Bioenergy Power Generation (IEA report)
In 2019, bioenergy electricity generation increased by over 5%, just below the 6% annual rate needed through 2030 to reach the SDS level. Recent positive policy and market developments in emerging economies indicate an optimistic outlook for bioenergy, supporting its “on track” status.
For instance, China introduced a new clean-heat initiative that is expected to raise the deployment of biomass- and waste-fuelled co‑generation plants. The greatest deployment is anticipated in areas with access to biomass resources and policies to phase out coal-fired boilers to improve air quality.
Energy-from-waste (EfW) deployment is also growing strongly as increasing urbanisation and economic development lead to more municipal solid waste production. EfW technology offers a solution superior to landfills for cities to manage municipal solid waste, and China has the highest installed EfW capacity globally.
FLEXIBILITY AS A KEY TO INTEGRATE VERY HIGH SHARES OF RES
As renewable technologies mature, policy makers, regulators and utilities are confronted with new challenges related to planning, managing and operating the power system. The rapid expansion of renewable resources prompts the need for a more flexible energy system to ensure that variable resources can be integrated into the power system reliably and effectively.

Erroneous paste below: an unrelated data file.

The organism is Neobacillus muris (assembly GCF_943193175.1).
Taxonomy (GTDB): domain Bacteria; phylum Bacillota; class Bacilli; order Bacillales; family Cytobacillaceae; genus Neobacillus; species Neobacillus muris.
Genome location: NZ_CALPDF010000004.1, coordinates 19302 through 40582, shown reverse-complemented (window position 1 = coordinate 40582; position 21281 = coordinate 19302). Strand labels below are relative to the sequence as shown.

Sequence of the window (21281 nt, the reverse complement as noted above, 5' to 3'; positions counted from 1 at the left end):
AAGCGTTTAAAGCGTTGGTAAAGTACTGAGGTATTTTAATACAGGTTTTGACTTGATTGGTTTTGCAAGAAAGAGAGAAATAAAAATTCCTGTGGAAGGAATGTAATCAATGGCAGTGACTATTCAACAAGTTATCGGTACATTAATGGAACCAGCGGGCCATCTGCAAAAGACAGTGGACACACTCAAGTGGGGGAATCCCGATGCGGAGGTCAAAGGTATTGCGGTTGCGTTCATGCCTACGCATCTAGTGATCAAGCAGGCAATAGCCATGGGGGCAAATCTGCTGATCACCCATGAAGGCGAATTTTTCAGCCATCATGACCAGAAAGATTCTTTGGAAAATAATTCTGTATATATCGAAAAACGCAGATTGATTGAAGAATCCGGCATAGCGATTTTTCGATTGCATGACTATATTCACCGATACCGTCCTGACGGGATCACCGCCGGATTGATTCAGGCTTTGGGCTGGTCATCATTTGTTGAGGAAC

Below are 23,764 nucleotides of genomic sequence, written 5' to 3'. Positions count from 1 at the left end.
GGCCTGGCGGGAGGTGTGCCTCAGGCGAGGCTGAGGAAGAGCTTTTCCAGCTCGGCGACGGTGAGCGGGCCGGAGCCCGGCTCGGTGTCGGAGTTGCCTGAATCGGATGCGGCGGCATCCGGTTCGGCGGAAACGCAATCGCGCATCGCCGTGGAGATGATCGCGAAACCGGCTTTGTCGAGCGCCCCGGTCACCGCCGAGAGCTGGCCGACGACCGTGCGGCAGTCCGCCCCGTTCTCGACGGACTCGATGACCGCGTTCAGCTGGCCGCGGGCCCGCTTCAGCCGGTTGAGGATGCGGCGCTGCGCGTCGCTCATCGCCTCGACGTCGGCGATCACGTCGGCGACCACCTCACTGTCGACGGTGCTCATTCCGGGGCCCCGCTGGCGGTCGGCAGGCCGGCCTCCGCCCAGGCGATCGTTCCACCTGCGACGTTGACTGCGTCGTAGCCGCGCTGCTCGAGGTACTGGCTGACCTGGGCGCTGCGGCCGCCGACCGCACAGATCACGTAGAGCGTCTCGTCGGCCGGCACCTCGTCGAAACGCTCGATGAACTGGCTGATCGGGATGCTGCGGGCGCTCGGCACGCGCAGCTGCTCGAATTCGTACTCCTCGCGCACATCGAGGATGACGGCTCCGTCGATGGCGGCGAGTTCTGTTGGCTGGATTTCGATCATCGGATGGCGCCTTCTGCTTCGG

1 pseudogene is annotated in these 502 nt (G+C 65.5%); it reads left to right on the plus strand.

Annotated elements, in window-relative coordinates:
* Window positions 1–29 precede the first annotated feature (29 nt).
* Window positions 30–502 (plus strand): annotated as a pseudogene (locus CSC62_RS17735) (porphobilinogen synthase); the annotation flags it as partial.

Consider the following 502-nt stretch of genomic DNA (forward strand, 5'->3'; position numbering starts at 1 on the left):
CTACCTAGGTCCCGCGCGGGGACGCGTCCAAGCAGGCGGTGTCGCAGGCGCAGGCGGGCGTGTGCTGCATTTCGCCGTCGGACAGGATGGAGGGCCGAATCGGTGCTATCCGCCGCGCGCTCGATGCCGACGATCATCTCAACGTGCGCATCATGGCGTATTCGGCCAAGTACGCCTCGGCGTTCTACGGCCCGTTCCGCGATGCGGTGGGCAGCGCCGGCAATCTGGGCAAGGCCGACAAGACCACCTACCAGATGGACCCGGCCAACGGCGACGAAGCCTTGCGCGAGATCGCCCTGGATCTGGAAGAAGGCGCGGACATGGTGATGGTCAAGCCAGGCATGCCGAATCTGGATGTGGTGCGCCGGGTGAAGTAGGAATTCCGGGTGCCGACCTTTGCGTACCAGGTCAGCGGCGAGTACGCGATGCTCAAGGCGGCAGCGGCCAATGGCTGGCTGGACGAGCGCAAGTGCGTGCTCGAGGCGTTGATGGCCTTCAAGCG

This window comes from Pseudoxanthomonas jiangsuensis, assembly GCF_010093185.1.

Traditionally flexibility has been provided by conventional thermal generation with high ramping capabilities, low minimum loads or short start-up times, such as opencycle gas turbines.
However, to integrate very high shares of RES, flexibility should be harnessed in all parts of the power system to minimise the total cost of providing flexibility. Electricity storage together with other mitigation measures (for example demand response, flexible generation, and smart transmission and distribution networks) could enable the integration of solar and wind power at very large scales (IRENA, 2018a, 2019b).
However, the pace at which electricity storage needs to be deployed in each of these cases varies depending on progress in the energy sector’s transformation, the economics of alternative technologies that can provide similar or alternative solutions and progress in electricity storage costs and performance.
For comparison, we offer you a comparative infographic.
THE INTERNATIONAL RENEWABLE ENERGY AGENCY (IRENA) HAS RELEASED ITS ANNUAL OVERVIEW ON EMPLOYMENT IN THE RENEWABLE ENERGY SPACE
With the development of RES, the number of jobs increases every year. Several factors shape how and where employment is generated along the renewable energy supply chain. These include governmental policies; the diversification of supply chains; trade patterns; and industry reorganization and consolidation trends. Aside from these factors, which are discussed below, labour productivity grows in importance over time.
IRENA estimates that global solar PV employment stood at 3.6 million jobs in 2018. China accounted for about two-thirds of PV employment worldwide, or 2.2 million jobs.